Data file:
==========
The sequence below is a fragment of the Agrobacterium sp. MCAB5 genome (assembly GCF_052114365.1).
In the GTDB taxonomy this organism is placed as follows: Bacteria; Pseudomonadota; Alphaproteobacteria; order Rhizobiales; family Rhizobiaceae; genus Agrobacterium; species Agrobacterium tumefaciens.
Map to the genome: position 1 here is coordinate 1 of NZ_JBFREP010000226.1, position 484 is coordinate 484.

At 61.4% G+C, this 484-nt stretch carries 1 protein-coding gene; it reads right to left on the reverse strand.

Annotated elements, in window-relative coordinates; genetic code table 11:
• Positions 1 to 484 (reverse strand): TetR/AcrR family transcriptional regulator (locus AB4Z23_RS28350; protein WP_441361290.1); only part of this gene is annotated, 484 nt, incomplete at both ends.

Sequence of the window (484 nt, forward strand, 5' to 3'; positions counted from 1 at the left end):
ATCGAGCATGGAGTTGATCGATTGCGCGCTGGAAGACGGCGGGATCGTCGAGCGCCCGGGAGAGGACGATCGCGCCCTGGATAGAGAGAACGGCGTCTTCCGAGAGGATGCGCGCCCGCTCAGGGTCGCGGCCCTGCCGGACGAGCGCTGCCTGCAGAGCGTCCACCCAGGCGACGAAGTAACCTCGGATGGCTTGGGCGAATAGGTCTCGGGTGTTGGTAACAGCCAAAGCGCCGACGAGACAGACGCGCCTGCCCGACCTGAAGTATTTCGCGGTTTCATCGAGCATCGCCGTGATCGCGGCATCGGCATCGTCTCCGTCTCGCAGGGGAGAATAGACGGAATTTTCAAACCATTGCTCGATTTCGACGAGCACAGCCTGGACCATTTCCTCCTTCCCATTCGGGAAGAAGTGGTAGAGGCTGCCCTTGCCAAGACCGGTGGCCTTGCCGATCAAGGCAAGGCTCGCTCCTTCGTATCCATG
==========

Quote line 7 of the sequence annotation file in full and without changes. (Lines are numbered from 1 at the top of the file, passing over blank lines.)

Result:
Sequence of the window (484 nt, forward strand, 5' to 3'; positions counted from 1 at the left end):